In the meantime, we’ve discovered some strategies for sanity in sleep-deprived times:

Don’t Be a Martyr
I have this bad habit of channeling supermom, and I tried to do all of Liam’s night care alone. This left me cranky, sad, and utterly spent for the demands of the next day. Now, Adam and I switch every hour or so just to break up the care and get a bit of rest.

Nap Like It’s PreK
During the day, when our work and childcare schedules allow, we switch off taking naps. Liam no longer naps, but even just a 15-minute power nap helps keep the adults in our house going.

Change Your Perspective
Perhaps a full night’s sleep is overrated? I would say no, but recently, a friend sent me an intriguing article from Psychology Today. The author notes, “Previous to the mid-1800s, many Americans…would fall asleep around dusk, wake up a few hours later for a couple hours, and then sleep for a few more hours before waking around sunrise. Or, they would sleep for a few hours at night and a few more during the day” (Wolf-Meyer 2012). So, maybe Liam’s not an insomniac, maybe he’s just more of a nineteenth-century sort of sleeper. It helps me to think of it this way because it shows me that even so-called normal sleep has only been normal for a few hundred years.

On this same note of perspective shift, Adam told me a few days ago: “Sleep is no longer an entitlement; it’s a gift. Now that I see it like that, I’m happy for whatever small rest I get.”

Take Care of You
I know how hard it is to follow this advice, but I think it’s worth it. I rarely find time for the gym or a hair appointment. At least once a month, however, I hire a babysitter and take a few hours to nap, get some exercise, go to a museum, or read a book in a coffee shop. It’s not much, but it’s something just for me. Sometimes that’s as refreshing as a full night of sleep.

So I say to you all, good night, good luck, and we’d love to hear from you. Share your ASD sleep stories and strategies with us by commenting on this blog.

Wolf-Meyer, M., “How Natural Is Human Sleep? Coming to Terms with American Expectations of Normal Sleep,” Day In, Day Out, Psychology Today, October 30, 2012.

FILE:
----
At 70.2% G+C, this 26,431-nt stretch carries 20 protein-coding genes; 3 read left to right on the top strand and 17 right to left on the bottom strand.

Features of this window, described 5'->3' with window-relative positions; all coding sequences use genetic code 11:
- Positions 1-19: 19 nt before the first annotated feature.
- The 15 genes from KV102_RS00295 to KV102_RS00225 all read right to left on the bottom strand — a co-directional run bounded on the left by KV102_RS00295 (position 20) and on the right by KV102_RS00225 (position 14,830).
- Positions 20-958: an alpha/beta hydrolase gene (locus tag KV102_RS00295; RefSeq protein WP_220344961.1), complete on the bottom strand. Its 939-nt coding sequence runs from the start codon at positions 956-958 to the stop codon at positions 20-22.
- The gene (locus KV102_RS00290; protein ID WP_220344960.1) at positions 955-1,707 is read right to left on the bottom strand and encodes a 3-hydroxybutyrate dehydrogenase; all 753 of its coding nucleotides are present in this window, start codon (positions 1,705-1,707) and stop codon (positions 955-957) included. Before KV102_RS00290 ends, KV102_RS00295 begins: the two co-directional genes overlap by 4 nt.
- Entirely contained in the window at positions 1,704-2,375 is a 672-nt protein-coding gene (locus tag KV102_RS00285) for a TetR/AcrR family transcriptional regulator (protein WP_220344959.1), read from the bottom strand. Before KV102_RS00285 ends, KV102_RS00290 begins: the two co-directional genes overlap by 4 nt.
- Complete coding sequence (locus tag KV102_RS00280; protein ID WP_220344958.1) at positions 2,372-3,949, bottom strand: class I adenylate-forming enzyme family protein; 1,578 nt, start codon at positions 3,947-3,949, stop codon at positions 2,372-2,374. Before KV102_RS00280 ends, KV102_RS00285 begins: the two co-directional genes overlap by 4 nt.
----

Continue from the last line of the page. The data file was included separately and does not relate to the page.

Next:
Jamie Pacton, MA, is a writer, professor, and mother to two young boys (one who is on the spectrum). She is The Early Years columnist for Autism Asperger’s Digest. Visit her website at www.jamiepacton.com.


Copyright © Autism Asperger’s Digest. 2013. All Rights Reserved. Distribution via print is prohibited without written permission of publisher.

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  1. Teresa says:

    One of the reasons my son had/has trouble sleeping is that he has so much going on in his brain. He is constantly thinking about everything and anything. This is something that has worked pretty well for us. He has 5 minutes (it used to be 10) of “free think” time. He lets his mind wander wherever it goes and thinks about anything. He has a clock in his room, so he knows when time’s up. It’s okay if he’s a minute or two over, but you get the idea. Then, after “free think” is over, he mentally puts all those thoughts in a box or chest until tomorrow. He then meditates on a word like sleep or quiet, trying to block out everything else. He also has a fan for white noise and takes melatonin, but the “free think” time was a little extra that helped a lot!

  2. Kim Fields says:

    I love the part about not being a martyr. Working with your husband on tag-team sleep patrol can reinforce that you’re in this together, and save you from feelings of resentment. Thanks for the great article on sleep!